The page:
As some of you may know my youngest son is autistic. He was only three-years-old when diagnosed and I can still remember the day as if it were yesterday. I felt as if I were thrown from a ship in the middle of an ocean. I was shocked and terrified, but most of all I was sad. That was fifteen years ago and my son is now eighteen.
I’m sure you’ve all heard the African proverb ‘It takes a village to raise a child’ it was also the title of a book written by Hilary Rodham Clinton. Well, it definitely took a village to raise my son and not just one… but three!
When he was ten we moved from Norway to Houston and lived there for two years. From Houston we moved to the Netherlands, where we lived for three years before returning home to Norway. Over the last fifteen years teachers, assistants, caseworkers, specialists, neighbors, friends and family in three different countries have helped and taught both me and my son. It hasn’t been easy and I’m tremendously thankful to each and every one of these people!
If you look Autism up in the dictionary it says… A mental condition, present from early childhood, characterized by great difficulty in communicating and forming relationships with other people and in using language and abstract concepts.
This is not incorrect, but it is a very general definition because autistics are not all alike. For example, my son can communicate in two languages, Norwegian and English. He’s never met a video game he couldn’t beat and he’s learning to play the Bagpipes online! Yes, my son is autistic, but he’s also unique and I wouldn’t change one thing about him, even if I could.
The phone call came at three o’clock this morning… It was time. I rushed up the road in my pajamas and watched as my daughter and son-in-law drove off to the hospital in Stavanger, to bring their third child into the world.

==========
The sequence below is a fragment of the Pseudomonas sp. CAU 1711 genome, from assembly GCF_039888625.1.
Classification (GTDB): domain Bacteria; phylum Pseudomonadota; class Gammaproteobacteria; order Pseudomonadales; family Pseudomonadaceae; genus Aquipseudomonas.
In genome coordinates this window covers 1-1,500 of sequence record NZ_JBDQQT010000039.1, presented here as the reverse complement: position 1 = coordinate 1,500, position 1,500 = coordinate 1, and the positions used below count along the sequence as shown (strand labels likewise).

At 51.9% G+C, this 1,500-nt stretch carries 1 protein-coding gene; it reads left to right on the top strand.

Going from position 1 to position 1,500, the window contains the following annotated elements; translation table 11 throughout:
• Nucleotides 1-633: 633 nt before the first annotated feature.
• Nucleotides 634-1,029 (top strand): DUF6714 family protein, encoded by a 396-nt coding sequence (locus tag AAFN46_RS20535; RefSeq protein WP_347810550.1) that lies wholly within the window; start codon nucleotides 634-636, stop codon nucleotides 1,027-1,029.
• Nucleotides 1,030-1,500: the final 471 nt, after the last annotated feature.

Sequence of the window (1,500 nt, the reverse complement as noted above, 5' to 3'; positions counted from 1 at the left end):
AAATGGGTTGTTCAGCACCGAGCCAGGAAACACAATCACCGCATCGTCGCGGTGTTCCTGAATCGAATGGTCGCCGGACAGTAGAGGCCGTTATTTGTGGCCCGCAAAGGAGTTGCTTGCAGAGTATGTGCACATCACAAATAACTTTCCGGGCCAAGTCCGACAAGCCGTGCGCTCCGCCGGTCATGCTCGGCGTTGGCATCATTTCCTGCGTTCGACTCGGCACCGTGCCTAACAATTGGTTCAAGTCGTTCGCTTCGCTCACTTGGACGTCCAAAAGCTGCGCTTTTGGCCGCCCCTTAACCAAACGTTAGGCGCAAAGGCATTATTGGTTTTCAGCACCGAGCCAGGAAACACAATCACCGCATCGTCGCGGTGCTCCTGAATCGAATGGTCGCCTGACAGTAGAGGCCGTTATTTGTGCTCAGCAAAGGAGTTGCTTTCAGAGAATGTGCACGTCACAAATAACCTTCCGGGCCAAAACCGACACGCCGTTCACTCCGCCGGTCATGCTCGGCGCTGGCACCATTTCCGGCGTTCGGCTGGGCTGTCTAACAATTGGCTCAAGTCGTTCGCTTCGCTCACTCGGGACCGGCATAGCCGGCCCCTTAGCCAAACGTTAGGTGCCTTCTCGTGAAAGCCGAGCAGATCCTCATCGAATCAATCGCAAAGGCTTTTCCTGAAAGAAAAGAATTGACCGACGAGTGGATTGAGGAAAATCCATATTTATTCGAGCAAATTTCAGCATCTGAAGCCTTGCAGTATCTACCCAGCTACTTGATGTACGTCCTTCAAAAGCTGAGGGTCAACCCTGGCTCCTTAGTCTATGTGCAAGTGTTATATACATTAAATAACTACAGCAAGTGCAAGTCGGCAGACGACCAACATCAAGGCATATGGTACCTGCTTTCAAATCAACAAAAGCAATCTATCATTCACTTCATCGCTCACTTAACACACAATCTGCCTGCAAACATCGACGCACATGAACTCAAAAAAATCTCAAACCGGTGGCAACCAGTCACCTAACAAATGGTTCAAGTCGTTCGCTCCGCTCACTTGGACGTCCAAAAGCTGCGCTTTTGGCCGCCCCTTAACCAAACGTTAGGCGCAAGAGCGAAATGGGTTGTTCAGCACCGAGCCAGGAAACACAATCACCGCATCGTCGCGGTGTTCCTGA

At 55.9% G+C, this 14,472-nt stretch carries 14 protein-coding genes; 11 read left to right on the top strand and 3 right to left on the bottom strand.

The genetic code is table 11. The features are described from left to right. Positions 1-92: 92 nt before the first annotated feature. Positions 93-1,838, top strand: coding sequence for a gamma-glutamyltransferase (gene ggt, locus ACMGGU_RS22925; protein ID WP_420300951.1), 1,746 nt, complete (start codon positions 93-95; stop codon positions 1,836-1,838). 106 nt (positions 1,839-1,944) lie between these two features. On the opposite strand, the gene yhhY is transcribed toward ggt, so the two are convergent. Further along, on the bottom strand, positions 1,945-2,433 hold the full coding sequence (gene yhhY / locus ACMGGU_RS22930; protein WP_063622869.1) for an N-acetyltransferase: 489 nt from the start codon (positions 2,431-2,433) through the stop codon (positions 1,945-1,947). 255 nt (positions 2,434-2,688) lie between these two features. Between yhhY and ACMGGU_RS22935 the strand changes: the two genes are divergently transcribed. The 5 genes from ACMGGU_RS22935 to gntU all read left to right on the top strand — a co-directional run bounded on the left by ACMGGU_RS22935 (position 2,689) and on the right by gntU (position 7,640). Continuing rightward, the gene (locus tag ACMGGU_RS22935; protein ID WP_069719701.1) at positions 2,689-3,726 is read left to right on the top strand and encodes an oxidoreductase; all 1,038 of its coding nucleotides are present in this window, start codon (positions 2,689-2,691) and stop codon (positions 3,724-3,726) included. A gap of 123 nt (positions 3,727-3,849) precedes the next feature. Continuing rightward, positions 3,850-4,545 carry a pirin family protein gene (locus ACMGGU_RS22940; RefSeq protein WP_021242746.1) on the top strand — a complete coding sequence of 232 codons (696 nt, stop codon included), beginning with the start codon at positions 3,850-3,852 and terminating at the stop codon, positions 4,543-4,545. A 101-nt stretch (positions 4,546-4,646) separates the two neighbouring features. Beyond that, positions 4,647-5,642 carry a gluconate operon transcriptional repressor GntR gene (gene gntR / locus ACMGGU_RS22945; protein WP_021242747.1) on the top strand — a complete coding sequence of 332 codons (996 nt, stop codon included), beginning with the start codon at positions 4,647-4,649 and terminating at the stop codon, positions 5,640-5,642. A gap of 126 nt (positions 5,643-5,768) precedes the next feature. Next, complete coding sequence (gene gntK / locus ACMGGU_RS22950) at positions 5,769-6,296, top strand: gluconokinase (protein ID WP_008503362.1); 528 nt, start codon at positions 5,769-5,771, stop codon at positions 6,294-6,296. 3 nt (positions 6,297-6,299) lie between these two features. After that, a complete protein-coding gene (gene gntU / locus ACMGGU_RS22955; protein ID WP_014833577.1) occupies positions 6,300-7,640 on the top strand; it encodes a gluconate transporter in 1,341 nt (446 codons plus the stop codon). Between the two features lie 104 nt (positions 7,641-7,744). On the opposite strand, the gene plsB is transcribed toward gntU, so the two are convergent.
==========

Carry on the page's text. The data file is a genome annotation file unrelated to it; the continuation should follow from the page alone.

The other two children were still fast a sleep, so I crept into the spare room and tried to go back to sleep too. I tossed and turned with worry (that’s something I can’t control) and at the same time, was positively giddy with joy. Excitement got the best of me and since it was too early to start calling people in Norway, I started texting people in America. There’s always someone to talk too in another time zone…
I think I may have dozed off a little before six and then heard my granddaughter getting up. After explaining where her mom and dad were she climbed into bed with me, but she’s apparently inherited my stress gene and couldn’t stop talking. By six thirty we were downstairs making tea. Her brother got up around seven thirty and took the news in more quiet, typical male fashion.
I figured the best thing for us to do while waiting was to keep busy. We visited a friend for morning tea, went food shopping, then shoe shopping (not for me… for them). The good news actually came while we were in the shoe store (good things always happen in shoe stores). The tiny package in which we’ve all been waiting for had finally arrived. At eleven o’clock in the morning on a beautiful May day in Norway, a healthy baby girl weighing in at 3800 grams, was born.